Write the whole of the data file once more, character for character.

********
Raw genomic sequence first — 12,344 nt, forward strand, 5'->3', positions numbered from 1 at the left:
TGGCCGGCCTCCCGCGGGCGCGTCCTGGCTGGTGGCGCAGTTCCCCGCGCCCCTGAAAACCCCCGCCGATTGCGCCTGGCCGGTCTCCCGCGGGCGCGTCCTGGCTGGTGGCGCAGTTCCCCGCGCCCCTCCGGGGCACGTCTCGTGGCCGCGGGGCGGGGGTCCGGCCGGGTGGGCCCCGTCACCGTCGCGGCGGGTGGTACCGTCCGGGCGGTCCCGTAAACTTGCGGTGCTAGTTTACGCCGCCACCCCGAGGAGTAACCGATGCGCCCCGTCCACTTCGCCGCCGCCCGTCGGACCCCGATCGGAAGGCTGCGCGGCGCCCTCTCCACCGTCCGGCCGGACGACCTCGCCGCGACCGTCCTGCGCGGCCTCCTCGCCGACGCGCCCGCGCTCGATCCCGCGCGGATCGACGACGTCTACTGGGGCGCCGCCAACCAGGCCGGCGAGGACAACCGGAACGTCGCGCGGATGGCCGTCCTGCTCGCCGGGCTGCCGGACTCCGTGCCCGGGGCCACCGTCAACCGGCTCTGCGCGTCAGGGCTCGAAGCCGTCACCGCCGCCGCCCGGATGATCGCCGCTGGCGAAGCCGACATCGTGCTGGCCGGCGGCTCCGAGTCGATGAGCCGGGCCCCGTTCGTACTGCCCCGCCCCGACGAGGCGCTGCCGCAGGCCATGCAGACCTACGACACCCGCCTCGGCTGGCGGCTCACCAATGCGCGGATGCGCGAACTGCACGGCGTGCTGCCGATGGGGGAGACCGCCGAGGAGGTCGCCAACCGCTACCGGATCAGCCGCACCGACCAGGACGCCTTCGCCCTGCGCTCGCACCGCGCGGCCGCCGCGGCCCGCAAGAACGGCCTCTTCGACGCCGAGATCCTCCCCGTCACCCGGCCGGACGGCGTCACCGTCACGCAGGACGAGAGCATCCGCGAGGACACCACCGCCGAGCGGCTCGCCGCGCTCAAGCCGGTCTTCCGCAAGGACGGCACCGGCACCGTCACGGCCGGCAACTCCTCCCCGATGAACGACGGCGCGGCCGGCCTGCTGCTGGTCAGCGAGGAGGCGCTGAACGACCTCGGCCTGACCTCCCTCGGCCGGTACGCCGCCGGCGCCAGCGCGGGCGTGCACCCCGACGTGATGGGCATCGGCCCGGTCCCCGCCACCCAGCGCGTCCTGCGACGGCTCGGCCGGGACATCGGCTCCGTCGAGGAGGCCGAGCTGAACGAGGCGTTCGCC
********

Raw genomic sequence first — 12,344 nt, forward strand, 5'->3', positions numbered from 1 at the left:
TGGCCGGCCTCCCGCGGGCGCGTCCTGGCTGGTGGCGCAGTTCCCCGCGCCCCTGAAAACCCCCGCCGATTGCGCCTGGCCGGTCTCCCGCGGGCGCGTCCTGGCTGGTGGCGCAGTTCCCCGCGCCCCTCCGGGGCACGTCTCGTGGCCGCGGGGCGGGGGTCCGGCCGGGTGGGCCCCGTCACCGTCGCGGCGGGTGGTACCGTCCGGGCGGTCCCGTAAACTTGCGGTGCTAGTTTACGCCGCCACCCCGAGGAGTAACCGATGCGCCCCGTCCACTTCGCCGCCGCCCGTCGGACCCCGATCGGAAGGCTGCGCGGCGCCCTCTCCACCGTCCGGCCGGACGACCTCGCCGCGACCGTCCTGCGCGGCCTCCTCGCCGACGCGCCCGCGCTCGATCCCGCGCGGATCGACGACGTCTACTGGGGCGCCGCCAACCAGGCCGGCGAGGACAACCGGAACGTCGCGCGGATGGCCGTCCTGCTCGCCGGGCTGCCGGACTCCGTGCCCGGGGCCACCGTCAACCGGCTCTGCGCGTCAGGGCTCGAAGCCGTCACCGCCGCCGCCCGGATGATCGCCGCTGGCGAAGCCGACATCGTGCTGGCCGGCGGCTCCGAGTCGATGAGCCGGGCCCCGTTCGTACTGCCCCGCCCCGACGAGGCGCTGCCGCAGGCCATGCAGACCTACGACACCCGCCTCGGCTGGCGGCTCACCAATGCGCGGATGCGCGAACTGCACGGCGTGCTGCCGATGGGGGAGACCGCCGAGGAGGTCGCCAACCGCTACCGGATCAGCCGCACCGACCAGGACGCCTTCGCCCTGCGCTCGCACCGCGCGGCCGCCGCGGCCCGCAAGAACGGCCTCTTCGACGCCGAGATCCTCCCCGTCACCCGGCCGGACGGCGTCACCGTCACGCAGGACGAGAGCATCCGCGAGGACACCACCGCCGAGCGGCTCGCCGCGCTCAAGCCGGTCTTCCGCAAGGACGGCACCGGCACCGTCACGGCCGGCAACTCCTCCCCGATGAACGACGGCGCGGCCGGCCTGCTGCTGGTCAGCGAGGAGGCGCTGAACGACCTCGGCCTGACCTCCCTCGGCCGGTACGCCGCCGGCGCCAGCGCGGGCGTGCACCCCGACGTGATGGGCATCGGCCCGGTCCCCGCCACCCAGCGCGTCCTGCGACGGCTCGGCCGGGACATCGGCTCCGTCGAGGAGGCCGAGCTGAACGAGGCGTTCGCC